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04-21-2019, 06:40 PM #1
Hello from somewhere in the U.S.A.!
I am retired military, and have a "half-pay" pension. (20 yr retirement) I try to live as cheaply as possible while still having all the "comforts of home." I was fortunate in that I was gifted 80 acres from my paternal grandparents, and there is a septic tank and deep well on the property, as well as a fast flowing stream that runs year round. I live in an all-electric 23 ft camper trailer anchored to a 12" thick concreted slab. Off-grid almost completely. I do have satellite Wi-Fi, and a smart phone. I have two 7.5 KW water turbines, one in use, the other for a backup. Most of my shopping is done at Sam's Club or WalMart, but at times I will use Amazon, etc.
Always looking for suggestions on how to further reduce costs without reducing quality of life! I am somewhat of a "survivalist" and also take advantage of the "stand-downs" to obtain free MREs and surplus military gear/clothing. The immediate 5 acres around the camper is fenced (8' cyclone fence, with blackberry cutting around the perimeter...will form quite a nice barrier once they are of any size! I have a pretty good size garden, about an acre, with everything from asparagus to zucchini, and there is an abundance of small game that traipses around my property...from squirrels and rabbit to wild hogs and deer. There is roughly a 10 month growing season here, which is very nice!! Theoretically, if I laid in a long-term supply of condiments, flour, sugar and the like, I could "live off the land" indefinitely.
For those singles, or couples without children, looking for a very inexpensive way to live comfortably, I would highly recommend getting a piece of property with a fast flowing stream on it, buying a smallish camper trailer (23' - 32'), a water turbine, putting in a well/septic tank, thus completely avoiding any rent/mortgage, power, water, sewage bills. You can't get any cheaper than to have NO electric, water, sewage, or rent/mortgage to pay!!
Cheapest groceries I've found are at Sam's Club or WalMart. For those with firearms, there are several discount ammo sources online. And for a really cheap way to fill the freezer with small game, think "air rifle." I have two, both .22 cal., and capable of taking everything from squirrels to small wild hogs. Also have a cheap crossbow which is capable of taking down hogs and deer. With the cost of meat being what it is, you can believe I keep my freezer filled with wild game, and frozen veggies from the garden! Home defense is another story...I have real firearms for that, and two rather large dogs. The area where I live is fairly isolated...in the 10 square miles around my property there might be 10-12 homes. My nearest neighbor is almost a mile down the road.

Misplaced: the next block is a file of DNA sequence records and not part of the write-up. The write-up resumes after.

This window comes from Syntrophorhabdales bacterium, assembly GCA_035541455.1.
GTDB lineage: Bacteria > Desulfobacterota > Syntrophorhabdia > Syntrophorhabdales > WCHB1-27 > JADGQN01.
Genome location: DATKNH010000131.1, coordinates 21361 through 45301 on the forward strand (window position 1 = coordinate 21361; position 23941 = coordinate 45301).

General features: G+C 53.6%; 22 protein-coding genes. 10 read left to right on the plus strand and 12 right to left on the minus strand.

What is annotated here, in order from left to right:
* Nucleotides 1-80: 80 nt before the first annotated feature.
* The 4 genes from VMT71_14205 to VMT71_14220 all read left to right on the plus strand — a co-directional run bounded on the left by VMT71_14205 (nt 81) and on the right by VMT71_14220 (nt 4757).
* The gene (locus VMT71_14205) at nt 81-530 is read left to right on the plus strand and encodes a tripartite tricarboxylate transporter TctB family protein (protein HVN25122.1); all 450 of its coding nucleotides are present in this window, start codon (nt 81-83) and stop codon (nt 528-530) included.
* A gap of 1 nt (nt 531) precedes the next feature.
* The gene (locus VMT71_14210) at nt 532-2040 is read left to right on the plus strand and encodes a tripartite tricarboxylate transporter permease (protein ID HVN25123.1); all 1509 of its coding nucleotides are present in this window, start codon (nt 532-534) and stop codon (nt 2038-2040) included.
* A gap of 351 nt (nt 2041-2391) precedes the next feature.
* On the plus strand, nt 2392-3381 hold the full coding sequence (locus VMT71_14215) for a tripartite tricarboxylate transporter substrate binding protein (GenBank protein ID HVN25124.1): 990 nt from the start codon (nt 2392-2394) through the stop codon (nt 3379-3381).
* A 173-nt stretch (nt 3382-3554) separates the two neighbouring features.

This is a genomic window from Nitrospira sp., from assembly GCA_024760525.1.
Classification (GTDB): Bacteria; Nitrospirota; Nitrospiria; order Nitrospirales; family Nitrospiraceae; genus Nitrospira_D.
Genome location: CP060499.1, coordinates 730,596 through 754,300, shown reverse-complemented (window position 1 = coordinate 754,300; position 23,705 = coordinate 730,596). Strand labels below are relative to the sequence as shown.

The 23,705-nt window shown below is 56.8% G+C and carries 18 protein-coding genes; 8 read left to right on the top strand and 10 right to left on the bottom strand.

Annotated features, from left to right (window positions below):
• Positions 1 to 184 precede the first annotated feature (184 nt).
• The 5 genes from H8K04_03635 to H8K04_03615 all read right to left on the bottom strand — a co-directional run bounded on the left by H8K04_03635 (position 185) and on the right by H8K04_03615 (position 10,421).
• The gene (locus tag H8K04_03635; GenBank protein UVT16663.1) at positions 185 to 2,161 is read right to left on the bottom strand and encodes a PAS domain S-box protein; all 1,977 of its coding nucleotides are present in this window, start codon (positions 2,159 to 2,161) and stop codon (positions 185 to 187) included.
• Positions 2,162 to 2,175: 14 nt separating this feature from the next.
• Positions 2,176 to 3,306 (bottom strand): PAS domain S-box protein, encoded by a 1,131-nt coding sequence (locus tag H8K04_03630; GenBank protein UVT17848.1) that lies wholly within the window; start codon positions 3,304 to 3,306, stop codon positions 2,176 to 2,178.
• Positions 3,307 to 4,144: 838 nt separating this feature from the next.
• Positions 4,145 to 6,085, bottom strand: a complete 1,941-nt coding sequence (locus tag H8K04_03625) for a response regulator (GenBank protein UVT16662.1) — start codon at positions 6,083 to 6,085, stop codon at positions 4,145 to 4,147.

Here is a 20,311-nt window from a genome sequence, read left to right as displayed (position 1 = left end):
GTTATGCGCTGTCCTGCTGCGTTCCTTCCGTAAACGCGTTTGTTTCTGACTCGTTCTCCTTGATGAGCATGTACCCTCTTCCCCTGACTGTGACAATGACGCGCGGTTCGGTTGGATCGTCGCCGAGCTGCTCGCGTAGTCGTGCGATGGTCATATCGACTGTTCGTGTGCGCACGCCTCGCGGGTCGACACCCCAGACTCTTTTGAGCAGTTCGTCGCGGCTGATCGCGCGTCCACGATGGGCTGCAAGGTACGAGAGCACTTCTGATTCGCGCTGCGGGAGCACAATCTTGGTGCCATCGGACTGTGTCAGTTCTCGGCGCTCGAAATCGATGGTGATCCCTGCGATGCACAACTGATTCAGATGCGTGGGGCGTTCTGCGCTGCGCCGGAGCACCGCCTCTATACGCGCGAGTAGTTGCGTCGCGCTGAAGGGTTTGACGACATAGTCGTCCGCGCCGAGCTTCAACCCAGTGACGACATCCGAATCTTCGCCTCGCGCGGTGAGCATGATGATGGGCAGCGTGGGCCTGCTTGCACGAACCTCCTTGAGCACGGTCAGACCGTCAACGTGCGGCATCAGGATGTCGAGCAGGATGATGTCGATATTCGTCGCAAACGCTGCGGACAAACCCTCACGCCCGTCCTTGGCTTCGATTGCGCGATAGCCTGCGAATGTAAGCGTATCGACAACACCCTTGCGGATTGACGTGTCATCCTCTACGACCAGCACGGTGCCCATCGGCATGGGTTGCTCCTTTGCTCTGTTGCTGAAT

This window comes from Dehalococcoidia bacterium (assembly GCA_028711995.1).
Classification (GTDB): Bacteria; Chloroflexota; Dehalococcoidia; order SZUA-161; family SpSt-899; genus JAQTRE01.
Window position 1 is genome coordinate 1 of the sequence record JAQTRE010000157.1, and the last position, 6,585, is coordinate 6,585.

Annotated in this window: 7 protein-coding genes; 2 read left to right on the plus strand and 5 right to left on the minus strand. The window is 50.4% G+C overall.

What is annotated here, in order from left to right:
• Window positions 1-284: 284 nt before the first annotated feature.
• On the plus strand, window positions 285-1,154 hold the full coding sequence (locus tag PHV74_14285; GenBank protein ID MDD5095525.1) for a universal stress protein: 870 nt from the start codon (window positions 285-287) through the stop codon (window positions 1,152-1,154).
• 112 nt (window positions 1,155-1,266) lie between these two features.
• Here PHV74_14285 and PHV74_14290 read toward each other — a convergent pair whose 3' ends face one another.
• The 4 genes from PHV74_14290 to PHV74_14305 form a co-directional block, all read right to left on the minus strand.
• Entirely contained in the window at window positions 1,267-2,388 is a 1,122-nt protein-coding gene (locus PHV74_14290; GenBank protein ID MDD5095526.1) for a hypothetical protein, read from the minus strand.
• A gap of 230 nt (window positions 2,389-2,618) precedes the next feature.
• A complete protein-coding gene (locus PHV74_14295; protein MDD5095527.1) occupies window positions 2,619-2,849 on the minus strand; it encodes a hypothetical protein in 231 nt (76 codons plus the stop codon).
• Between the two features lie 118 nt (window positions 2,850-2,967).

Be happy to hear any suggestions on how to further reduce costs, while maintaining comfort!
04-22-2019, 10:54 AM #2
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I live in a highly urbanized area, so I am not sure I can give you too much useful advice. But I am glad to have another member here.
We have deer in the park near where I live, but I think I would be in big trouble if I went hunting there. Especially since stray shots could easily go in the houses next to the park.
I get lots of stuff of Amazon. It is usually cheaper than local. Part of that is because I live in a high cost of living area. But you could do cost comparison on Amazon. We have prime which gives us free shipping. Well I guess technically we pay a fixed yearly price for all shipping.
I do a lot of altering/modify of old clothes. It is a fun hobby and generally a money saver. I sometimes do other craft projects with recycled fabric. It is a mostly free hobby. For example, with a stuffed bear just I pay for thread, stuffing and plastic eyes. I also make things with new fabric too. Things like blankets and table clothes from thrift stores can be good for making clothing or craft projects.KathyB
04-22-2019, 11:13 AM #3
Sounds like a good setup. Do you use batteries for backup, or does the stream always deliver enough or more energy than you use?Total paid/saved: $100 700
Total goal: $272 900
To do: $172 200
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04-23-2019, 12:15 AM #4
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